Twentynine Palms (2003) Movie Review
The true horror emerges between David and Katia, whose relationship ebbs and flows between fierce arguments and fleeting reconciliations. Their frequent sex scenes imply desperation, as David moves in on Katia like a predator during a swimming pool encounter and lets out anguished shrieks at the moment of climax. Being in a relationship has been described by some as an act of will, and this couple's resolve is consuming them and soon to overtake them. The horror of Twentynine Palms is existential, which is to say, "What it means to exist." These characters, so private in their pain and fleeting joy, have to share the same space, and it threatens to drive them mad.
Dumont previously handled objectified dread in his police procedural, L'Humanité, where the seemingly inept detective at the film's center did very little cop work but passively took on the burdens of the world around him. But it's pushed further, and perhaps more accessibly, in Twentynine Palms. The sense of fear is more palpable as David and Katia expose themselves to danger from the elements, from each other, and from that strange outside force that threatens to break their would-be happiness. Sequences such as their brutal argument outside of the hotel at night, as a stranger's car drives back and forth (perhaps circling them), is fraught with terror on multiple levels. The grim foreshadowing of doom is highlighted by Katia floating upside down in the pool as a game; Katia asleep but pale white as a corpse in her opening shot; David stressing over a left-hand turn in the tense opening shot.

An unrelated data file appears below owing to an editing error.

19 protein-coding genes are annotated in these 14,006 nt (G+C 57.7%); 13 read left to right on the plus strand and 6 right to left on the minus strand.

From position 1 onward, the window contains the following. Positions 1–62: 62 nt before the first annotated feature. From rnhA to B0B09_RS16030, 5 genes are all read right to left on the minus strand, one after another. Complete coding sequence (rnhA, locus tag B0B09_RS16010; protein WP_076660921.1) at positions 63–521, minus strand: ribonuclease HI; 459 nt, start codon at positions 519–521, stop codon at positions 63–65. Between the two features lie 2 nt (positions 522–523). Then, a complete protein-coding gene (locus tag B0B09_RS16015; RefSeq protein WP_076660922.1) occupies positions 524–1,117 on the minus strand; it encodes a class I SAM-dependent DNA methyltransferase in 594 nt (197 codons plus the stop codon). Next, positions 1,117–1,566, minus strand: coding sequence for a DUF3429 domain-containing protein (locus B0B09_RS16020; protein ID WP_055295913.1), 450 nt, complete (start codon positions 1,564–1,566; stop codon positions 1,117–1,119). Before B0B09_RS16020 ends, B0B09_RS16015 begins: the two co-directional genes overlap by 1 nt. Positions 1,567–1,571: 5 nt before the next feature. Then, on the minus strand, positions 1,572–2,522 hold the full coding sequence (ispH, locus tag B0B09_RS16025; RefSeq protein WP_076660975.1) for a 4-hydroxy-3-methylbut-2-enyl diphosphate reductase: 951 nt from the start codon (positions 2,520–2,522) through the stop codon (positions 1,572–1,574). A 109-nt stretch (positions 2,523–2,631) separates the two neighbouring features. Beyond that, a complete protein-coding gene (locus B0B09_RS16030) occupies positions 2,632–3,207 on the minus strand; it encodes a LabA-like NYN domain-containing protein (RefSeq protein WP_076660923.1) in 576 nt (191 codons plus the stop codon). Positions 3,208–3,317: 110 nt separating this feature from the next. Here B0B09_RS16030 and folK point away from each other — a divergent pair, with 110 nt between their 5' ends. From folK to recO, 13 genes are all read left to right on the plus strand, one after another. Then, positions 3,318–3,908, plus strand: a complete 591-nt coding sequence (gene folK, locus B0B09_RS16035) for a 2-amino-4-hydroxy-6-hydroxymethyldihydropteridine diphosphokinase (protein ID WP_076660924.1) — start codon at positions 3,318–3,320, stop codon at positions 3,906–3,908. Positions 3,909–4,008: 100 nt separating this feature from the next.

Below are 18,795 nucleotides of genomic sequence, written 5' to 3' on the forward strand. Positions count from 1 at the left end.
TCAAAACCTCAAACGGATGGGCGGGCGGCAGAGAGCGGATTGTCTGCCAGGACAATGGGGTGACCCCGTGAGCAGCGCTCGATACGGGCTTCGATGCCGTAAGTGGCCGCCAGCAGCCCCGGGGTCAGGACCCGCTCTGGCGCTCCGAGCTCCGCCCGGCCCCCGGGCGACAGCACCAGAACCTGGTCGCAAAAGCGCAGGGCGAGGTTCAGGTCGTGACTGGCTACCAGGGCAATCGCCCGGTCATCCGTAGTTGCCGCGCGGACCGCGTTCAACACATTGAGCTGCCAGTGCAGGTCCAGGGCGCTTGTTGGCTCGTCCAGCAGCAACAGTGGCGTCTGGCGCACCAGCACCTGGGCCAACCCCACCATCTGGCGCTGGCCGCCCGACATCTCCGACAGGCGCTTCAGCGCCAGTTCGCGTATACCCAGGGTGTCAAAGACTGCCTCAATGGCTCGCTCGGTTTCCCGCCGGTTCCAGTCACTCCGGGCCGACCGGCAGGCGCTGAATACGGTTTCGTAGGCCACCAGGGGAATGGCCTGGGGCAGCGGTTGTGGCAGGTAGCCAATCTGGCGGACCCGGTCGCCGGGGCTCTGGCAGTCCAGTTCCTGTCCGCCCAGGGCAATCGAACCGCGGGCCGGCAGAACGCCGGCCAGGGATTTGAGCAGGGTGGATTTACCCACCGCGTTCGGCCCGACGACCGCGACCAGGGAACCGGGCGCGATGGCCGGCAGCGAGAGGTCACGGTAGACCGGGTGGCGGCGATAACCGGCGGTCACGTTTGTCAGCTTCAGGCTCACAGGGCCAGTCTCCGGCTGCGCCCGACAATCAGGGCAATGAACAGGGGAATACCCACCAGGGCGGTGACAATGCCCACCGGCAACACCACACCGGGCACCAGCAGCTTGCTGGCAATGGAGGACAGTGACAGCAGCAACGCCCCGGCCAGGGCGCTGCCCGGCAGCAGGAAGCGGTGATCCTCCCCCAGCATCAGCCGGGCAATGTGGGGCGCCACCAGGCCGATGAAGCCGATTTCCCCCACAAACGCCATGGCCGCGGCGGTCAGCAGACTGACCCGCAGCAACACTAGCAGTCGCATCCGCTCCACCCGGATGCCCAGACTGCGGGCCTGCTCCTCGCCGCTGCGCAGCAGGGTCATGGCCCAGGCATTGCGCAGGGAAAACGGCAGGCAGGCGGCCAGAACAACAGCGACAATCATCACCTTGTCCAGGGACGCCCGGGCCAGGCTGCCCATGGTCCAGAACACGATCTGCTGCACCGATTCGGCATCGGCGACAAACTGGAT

Moment to moment, Twentynine Palms places the audience in a mood of heightened anticipation, and the hypnotic long takes compound those fears. Since the focus is on a relationship, there's ample room for an audience to project their innermost concerns and doubts about love, trust, and hope. For all their squabbling, David is likeable in a slacker-like way, bemusedly trying to figure out the secret codes of women. Katia frequently speaks what seems like nonsense to David, and during a key scene says that she hates the ice cream she's eating but also loves it. David's deeply confused reaction is understandable. But he has his own secret doubts, not all of which he voices -- looking at other women; wondering about shaving his head close like a regimented, puritanical marine. In one of the more telling images, David pleasures himself while watching an episode of Jerry Springer (about molestation), then professing that he's disgusted with it. What we say, what we do, and what we feel all seem to be different things; and there's a horror found in that, too: the fear of not knowing ourselves.
Twentynine Palms is provocative in that it arouses contemplation on that gray zone between good and evil, but it's as emotional an experience as John Carpenter's Halloween, and even more pared down to the essential. Horror fans take note: It builds to a climactic act of violence that will give them their money's worth. But that scene of violence, oddly enough, gave me a feeling of relief after nearly two hours of waiting, waiting, waiting. At last, David and Katia's relationship gets exposed and they show their true faces. That leads to a second shock ending that's as uncompromised, unfair, and chilling as the profound and political notes that close George A. Romero's Night of the Living Dead. Welcome to one man's personal apocalypse, which erupts like a nuclear bomb from inside the individual.
Aka 29 Palms. Not to be confused with the dreadful 2002 29 Palms.
Love in the sun.